Biological soil crusts (BSCs), composed of cyanobacteria, algae, mosses, lichens, and fungi, are important ecosystem engineers that stabilize the quartz-rich dunes in the Nitzana study area near the Israel–Egypt border. The longwave infrared (LWIR) region of the electromagnetic spectrum is very useful for quartz identification since quartz reflectance in the visible, near infrared, and shortwave infrared (VIS-NIR-SWIR, 0.4–2.5 µm) spectral regions lacks identifying features, whereas in the LWIR region, the quartz emissivity spectrum presents a strong doublet feature. This emissivity feature can be used as a diagnostic tool for BSCs development in desert environments, because BSCs attenuate the quartz feature as a function of their successional development. A pair of day and night airborne hyperspectral images were acquired using the Specim AisaOWL LWIR sensor (7.7–12 µm) and processed using an innovative algorithm to reduce the atmospheric interference in this spectral domain. The resulting day and night apparent emissivity products were used to produce a surface quartz content map of the study area. The significant reduction in atmospheric interference resulted in a high correlation (R2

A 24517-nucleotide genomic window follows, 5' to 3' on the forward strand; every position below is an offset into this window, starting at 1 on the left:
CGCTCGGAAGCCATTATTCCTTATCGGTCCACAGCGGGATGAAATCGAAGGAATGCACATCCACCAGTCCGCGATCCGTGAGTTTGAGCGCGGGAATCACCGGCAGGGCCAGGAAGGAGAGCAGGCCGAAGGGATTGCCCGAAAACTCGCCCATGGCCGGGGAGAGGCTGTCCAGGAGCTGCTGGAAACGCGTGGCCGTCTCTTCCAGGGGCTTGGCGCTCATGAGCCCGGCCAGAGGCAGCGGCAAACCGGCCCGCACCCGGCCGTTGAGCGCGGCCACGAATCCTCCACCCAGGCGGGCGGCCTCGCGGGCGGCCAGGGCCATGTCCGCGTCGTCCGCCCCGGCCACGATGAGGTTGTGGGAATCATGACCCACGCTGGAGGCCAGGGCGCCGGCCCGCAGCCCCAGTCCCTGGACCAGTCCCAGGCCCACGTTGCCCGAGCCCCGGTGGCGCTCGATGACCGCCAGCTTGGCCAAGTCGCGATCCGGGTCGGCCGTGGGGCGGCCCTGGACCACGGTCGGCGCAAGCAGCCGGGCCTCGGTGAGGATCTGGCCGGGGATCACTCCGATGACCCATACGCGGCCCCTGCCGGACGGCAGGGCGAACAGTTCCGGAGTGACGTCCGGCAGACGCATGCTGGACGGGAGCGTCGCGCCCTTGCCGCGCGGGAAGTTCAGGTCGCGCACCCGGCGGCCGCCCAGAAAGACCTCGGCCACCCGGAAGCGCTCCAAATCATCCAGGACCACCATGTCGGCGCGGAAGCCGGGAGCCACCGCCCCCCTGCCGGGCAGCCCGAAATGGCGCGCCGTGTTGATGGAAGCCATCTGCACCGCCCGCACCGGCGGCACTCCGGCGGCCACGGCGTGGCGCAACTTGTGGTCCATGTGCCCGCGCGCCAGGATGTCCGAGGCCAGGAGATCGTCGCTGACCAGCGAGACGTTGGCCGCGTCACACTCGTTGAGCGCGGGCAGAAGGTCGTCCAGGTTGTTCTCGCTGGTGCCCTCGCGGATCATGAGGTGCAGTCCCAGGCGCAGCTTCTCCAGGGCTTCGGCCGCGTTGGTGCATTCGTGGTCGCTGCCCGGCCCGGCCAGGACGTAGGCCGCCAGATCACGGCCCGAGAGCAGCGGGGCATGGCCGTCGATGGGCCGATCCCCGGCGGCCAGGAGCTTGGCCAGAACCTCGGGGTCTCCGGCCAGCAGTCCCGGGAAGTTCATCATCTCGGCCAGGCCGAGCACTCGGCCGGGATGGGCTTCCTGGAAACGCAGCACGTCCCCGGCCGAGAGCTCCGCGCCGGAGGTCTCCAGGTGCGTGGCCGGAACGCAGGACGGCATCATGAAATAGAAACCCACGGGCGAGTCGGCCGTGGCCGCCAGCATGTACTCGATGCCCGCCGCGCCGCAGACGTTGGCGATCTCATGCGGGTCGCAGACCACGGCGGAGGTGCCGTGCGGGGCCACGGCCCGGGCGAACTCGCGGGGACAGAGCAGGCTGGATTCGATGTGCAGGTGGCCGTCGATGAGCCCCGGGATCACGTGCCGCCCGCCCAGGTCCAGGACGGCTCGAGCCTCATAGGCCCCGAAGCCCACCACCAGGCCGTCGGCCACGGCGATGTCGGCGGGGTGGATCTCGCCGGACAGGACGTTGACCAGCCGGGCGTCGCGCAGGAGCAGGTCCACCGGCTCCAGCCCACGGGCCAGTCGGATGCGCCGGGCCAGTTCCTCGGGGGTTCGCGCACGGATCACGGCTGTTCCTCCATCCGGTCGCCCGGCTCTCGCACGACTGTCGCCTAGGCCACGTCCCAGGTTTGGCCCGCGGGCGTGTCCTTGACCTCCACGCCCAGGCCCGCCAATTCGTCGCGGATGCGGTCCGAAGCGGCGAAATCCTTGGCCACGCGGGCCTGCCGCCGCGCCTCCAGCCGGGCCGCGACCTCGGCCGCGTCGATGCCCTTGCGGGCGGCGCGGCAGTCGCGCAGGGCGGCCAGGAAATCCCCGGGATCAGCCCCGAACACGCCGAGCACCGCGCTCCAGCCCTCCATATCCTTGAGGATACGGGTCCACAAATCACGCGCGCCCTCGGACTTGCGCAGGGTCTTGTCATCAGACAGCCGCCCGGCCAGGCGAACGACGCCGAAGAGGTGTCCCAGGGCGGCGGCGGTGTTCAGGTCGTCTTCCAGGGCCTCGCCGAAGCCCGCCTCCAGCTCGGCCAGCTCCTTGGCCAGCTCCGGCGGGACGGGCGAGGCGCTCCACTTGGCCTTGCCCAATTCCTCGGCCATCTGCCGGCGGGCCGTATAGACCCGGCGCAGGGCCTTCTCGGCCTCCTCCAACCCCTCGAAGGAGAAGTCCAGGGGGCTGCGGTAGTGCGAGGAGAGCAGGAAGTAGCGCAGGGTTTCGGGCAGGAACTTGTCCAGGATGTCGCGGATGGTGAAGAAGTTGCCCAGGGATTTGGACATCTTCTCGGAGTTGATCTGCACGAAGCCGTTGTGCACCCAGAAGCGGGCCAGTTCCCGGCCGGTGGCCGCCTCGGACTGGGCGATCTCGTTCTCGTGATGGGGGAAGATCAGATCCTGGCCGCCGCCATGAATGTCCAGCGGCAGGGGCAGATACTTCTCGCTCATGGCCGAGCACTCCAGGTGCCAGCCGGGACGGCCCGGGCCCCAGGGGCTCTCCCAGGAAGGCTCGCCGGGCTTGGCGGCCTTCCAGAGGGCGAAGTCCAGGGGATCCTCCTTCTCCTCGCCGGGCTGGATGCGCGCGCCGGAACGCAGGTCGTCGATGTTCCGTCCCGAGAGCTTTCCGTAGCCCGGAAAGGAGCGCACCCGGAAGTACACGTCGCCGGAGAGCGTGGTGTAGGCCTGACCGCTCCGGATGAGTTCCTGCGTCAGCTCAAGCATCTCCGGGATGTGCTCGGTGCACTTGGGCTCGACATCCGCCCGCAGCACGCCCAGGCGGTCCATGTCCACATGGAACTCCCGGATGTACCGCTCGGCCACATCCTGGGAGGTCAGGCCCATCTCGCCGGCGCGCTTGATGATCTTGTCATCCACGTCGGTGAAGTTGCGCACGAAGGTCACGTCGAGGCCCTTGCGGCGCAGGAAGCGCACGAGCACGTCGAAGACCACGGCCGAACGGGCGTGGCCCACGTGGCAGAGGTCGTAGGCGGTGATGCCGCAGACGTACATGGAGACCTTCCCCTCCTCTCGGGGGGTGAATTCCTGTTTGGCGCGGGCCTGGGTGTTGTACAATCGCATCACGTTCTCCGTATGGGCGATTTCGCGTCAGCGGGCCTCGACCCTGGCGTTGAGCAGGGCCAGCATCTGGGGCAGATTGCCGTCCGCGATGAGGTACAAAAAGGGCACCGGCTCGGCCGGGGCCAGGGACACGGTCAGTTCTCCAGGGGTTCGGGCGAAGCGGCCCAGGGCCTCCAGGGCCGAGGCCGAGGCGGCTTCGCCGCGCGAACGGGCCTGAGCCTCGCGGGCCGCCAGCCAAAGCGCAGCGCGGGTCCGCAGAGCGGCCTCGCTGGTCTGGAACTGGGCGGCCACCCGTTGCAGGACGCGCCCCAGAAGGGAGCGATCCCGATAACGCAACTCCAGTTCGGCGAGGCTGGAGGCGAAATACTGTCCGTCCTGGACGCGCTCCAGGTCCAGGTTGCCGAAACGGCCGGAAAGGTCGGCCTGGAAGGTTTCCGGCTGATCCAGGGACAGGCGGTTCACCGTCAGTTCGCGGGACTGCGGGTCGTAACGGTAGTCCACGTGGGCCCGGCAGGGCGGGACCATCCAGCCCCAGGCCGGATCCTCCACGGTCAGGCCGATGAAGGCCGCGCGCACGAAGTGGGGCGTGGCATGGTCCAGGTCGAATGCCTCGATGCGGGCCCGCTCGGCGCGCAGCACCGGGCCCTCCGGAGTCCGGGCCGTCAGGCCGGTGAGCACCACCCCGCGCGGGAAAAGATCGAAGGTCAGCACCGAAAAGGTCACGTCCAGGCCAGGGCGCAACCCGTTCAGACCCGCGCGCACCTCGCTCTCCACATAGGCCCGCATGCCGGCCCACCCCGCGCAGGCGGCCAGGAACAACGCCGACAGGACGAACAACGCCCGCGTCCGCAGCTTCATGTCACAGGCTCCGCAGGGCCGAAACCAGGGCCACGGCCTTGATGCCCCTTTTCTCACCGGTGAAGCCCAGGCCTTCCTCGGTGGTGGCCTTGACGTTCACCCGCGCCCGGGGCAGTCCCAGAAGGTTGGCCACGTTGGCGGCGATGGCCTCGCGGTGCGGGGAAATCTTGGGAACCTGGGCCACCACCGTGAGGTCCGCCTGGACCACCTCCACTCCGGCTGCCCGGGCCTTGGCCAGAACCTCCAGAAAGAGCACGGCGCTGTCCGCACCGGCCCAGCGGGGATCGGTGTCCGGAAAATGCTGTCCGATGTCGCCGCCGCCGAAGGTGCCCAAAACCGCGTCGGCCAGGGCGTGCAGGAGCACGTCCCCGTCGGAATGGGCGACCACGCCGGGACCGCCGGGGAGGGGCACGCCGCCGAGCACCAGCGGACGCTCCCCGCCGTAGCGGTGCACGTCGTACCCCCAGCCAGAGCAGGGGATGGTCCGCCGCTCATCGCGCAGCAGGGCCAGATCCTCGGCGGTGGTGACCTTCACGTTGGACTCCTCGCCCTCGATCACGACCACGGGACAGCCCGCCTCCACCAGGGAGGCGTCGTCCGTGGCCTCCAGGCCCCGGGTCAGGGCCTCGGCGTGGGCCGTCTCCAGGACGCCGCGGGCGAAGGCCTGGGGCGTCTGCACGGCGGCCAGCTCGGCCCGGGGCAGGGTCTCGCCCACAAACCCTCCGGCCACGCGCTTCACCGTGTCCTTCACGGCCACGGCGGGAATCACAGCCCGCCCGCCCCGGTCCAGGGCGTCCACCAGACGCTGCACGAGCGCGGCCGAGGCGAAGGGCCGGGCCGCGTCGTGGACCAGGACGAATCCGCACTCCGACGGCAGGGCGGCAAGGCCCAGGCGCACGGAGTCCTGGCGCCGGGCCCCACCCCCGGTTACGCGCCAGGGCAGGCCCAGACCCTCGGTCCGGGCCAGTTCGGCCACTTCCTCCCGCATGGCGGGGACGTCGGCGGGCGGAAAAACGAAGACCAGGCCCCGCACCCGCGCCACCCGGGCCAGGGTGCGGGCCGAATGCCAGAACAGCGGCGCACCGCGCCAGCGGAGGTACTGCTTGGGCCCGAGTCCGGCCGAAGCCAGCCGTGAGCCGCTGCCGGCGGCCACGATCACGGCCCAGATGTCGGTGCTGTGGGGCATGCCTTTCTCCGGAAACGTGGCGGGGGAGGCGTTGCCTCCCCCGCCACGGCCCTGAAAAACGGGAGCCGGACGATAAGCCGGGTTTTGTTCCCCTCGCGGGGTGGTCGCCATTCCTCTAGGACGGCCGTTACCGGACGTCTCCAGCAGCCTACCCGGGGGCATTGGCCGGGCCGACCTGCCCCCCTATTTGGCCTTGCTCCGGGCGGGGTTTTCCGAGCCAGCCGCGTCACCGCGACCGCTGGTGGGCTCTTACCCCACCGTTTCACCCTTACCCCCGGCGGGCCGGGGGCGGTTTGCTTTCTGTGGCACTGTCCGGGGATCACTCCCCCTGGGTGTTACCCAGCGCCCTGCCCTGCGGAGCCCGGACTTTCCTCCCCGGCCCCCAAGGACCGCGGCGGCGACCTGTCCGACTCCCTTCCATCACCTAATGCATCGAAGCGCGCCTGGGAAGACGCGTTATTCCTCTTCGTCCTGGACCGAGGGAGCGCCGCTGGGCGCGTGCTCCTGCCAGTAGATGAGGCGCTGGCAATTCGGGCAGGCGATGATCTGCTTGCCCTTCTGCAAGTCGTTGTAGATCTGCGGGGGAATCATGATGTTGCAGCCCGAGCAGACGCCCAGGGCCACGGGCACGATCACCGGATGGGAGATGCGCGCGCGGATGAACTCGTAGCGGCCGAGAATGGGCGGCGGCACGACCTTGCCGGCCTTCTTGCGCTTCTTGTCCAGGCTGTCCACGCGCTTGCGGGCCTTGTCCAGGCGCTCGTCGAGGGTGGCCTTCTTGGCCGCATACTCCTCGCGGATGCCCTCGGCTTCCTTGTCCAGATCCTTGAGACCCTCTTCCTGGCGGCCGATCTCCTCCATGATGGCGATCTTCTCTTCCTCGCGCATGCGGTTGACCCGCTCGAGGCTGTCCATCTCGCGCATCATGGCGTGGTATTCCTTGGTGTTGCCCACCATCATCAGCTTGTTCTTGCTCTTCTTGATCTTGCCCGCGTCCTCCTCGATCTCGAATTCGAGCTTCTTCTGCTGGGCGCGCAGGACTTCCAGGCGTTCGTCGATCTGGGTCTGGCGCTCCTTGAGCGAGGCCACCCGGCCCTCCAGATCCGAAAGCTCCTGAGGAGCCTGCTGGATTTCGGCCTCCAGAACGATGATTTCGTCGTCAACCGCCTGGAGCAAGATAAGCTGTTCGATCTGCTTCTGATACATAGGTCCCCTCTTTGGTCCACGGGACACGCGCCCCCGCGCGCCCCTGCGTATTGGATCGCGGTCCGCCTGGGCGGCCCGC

= 0.88) between quartz content in field samples determined by X-ray powder diffraction analysis and emissivity estimations from the airborne images. This, in turn, served as the ground truth to our quartz content map of the surface, and by proxy to the BSC.
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